Patriots Struggle in Second Straight as Jets Walk the Walk

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September 20, 2009

Patriots Struggle in Second Straight as Jets Walk the Walk
In years past, the New England Patriots have subscribed to a healthy diet of humble pie. Sunday, though, the New York Jets were the ones humbling the Patriots with a 16-9 victory at Giants Stadium.

Since the Patriots began playing their championship brand of football in 2001, there have been very few occasions when an opponent has dominated them in every phase of the game, but that is exactly what Rex Ryan‘s Jets did in their Week 2 meeting. The Jets had a better game plan and their execution was far superior to that of New England. And after a week’s worth of trash talk, the Jets’ play was flashy and overwhelming — and their victory could not have been any more convincing.

Sunday’s result should be alarming for the Patriots (1-1, 1-1 AFC East), whose improbable comeback last week against the Buffalo Bills masked a number of deficiencies. Without Leodis McKelvin‘s fumble on a fourth-quarter kickoff return, the Patriots could be winless through two weeks for the first time since 2001. For a team with Super Bowl aspirations, it’s distressing to see how fragile they’ve looked so far.

“We’re not really firing on all cylinders right now,” quarterback Tom Brady told reporters in his postgame news conference. “We’ve got to identity where the issues are and try to correct them. I think that’s most important.

“To not get the ball in the end zone,” Brady continued, “that’s not acceptable. You’re not going to win any games if you’re not in the end zone. We did the same thing last week until five minutes left in the game. We’ve got to do a better job of throwing the ball down there in tight quarters. It puts too much pressure on the defense when you don’t score a touchdown.”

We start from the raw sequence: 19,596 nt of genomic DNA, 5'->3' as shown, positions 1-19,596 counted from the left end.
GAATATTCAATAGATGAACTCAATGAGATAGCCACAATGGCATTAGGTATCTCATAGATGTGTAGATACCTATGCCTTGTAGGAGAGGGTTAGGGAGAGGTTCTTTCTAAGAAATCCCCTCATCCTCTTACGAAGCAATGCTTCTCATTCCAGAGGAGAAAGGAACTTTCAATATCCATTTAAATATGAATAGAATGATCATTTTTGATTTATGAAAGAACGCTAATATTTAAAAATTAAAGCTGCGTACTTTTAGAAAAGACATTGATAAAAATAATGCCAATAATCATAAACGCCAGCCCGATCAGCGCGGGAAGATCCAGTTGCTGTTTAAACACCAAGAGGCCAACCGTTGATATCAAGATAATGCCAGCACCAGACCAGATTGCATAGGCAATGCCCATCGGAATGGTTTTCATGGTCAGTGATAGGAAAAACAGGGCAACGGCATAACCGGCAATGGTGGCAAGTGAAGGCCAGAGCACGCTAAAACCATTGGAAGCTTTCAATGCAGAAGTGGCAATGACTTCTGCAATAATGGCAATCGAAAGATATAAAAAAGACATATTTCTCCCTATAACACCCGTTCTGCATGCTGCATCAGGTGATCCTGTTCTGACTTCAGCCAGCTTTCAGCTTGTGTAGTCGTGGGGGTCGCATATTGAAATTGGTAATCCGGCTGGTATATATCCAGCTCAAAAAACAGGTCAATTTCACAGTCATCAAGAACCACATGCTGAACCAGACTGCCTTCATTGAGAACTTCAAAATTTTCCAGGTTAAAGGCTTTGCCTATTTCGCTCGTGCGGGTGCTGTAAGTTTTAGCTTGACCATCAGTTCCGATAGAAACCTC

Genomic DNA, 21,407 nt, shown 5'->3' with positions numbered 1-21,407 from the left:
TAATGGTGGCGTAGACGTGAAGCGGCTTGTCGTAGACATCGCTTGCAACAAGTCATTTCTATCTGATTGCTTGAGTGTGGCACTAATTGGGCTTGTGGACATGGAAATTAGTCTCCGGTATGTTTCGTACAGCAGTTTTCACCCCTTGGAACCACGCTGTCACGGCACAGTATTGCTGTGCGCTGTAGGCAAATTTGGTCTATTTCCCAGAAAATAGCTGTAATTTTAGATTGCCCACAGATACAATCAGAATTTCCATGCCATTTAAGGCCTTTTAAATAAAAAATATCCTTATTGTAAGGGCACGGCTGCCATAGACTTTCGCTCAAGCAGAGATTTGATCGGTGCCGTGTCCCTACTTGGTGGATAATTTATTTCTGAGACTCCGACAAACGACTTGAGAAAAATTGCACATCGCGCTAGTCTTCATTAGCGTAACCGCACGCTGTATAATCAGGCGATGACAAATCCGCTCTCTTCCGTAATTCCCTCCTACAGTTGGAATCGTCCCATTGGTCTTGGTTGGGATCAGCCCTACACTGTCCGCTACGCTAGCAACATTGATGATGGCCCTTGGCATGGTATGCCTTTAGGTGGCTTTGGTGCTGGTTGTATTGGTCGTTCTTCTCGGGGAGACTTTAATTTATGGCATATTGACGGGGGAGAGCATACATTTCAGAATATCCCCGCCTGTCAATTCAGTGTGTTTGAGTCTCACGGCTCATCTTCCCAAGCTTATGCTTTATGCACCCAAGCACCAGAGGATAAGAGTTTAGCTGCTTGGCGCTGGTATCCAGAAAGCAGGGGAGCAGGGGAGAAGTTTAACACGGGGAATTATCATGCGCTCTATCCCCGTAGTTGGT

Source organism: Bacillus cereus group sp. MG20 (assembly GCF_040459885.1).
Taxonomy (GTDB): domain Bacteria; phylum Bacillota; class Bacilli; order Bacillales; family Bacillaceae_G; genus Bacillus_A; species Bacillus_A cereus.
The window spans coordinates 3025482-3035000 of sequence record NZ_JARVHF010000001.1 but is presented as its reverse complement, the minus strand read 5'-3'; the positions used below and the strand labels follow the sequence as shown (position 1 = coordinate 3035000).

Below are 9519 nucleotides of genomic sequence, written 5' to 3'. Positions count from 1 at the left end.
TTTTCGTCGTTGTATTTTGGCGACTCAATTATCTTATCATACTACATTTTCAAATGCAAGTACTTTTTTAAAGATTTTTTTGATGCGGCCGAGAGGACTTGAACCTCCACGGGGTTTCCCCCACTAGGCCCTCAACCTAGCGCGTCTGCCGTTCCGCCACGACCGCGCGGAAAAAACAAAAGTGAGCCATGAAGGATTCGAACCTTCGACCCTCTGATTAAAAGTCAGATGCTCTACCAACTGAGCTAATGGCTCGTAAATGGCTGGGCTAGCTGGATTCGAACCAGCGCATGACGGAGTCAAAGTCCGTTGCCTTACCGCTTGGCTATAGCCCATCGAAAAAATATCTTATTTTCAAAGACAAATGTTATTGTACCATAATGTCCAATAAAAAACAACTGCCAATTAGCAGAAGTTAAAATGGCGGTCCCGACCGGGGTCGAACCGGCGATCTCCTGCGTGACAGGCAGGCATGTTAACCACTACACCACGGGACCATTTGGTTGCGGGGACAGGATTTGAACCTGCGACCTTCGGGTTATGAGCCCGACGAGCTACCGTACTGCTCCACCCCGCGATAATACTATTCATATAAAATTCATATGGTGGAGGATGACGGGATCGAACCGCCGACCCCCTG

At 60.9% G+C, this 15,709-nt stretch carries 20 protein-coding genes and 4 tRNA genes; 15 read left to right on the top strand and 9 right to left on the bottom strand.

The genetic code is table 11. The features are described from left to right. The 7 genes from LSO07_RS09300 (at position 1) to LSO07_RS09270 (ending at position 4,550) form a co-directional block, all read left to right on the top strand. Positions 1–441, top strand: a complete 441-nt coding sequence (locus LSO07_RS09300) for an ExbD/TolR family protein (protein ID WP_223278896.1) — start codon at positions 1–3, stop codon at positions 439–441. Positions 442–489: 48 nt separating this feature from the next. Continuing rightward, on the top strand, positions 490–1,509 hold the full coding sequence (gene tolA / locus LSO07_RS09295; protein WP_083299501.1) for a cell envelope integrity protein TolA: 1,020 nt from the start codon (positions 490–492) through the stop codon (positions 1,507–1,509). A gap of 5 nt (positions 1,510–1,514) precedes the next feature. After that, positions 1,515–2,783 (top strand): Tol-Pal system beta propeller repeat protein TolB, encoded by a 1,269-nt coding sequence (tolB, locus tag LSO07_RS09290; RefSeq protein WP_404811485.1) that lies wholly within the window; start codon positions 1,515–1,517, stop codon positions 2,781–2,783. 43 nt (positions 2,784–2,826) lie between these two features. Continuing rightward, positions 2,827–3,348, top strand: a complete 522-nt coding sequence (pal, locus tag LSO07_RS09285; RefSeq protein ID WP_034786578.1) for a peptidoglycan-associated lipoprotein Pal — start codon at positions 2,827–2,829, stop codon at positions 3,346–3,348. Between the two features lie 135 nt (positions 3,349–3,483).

The Jets, who seemed at times to be overly infatuated with the sounds of their own voices last week, backed up every last word Sunday on the field. Their ferocious blitzing put constant pressure on Brady, who finished 23-for-47 for 216 yards, no touchdowns and one interception and threw four consecutive incompletions to end the game. The Jets pressure caused a number of mistakes along the Patriots’ offensive line, which killed itself with holding and procedure penalties. In all, the Patriots were penalized 11 times for 89 yards.

Then there was the defense, which statistically had a strong showing with 16 points allowed. However, once Ryan turned quarterback Mark Sanchez loose, the Patriots couldn’t deal with the unpredictability of New York’s offense, which controlled the pace of play throughout the second half.

For the most part, the Jets (2-0, 1-0 AFC East) did exactly what they wanted to do against the Patriots, and they’ll probably remind New England of that in the days leading up to their Week 11 matchup at Gillette Stadium. If that game is to have as much significance as it deserves, the Patriots have some serious corrections to make.

That starts with Brady, who has yet to find a consistent rhythm with his receivers — particularly, newcomer Joey Galloway. Bill Belichick, too, has to show some dedication to the running game. The Patriots attempted just one rush in the fourth quarter, and Fred Taylor lost one yard on a third-and-1 play on which the Jets didn’t even have defensive tackle Kris Jenkins on the field.

These sloppy situations have plagued the Patriots throughout their first two games, while the Jets have arguably played two more complete games than any other team in the league so far this season. The Patriots heard about it last week, and unless there is a radical change of attitude in New York, they’ll continue to hear about it until they do something to stop it.

“That’s Coach Ryan,” wide receiver Randy Moss told reporters at Giants Stadium. “That’s his philosophy. At the same time, when you’re the opposing team and listening and hearing and reading things, that’s billboard material. But at the same time, he doesn’t play. The team plays, and they backed it up. You’ve got to really commend those guys from the top to the bottom.”

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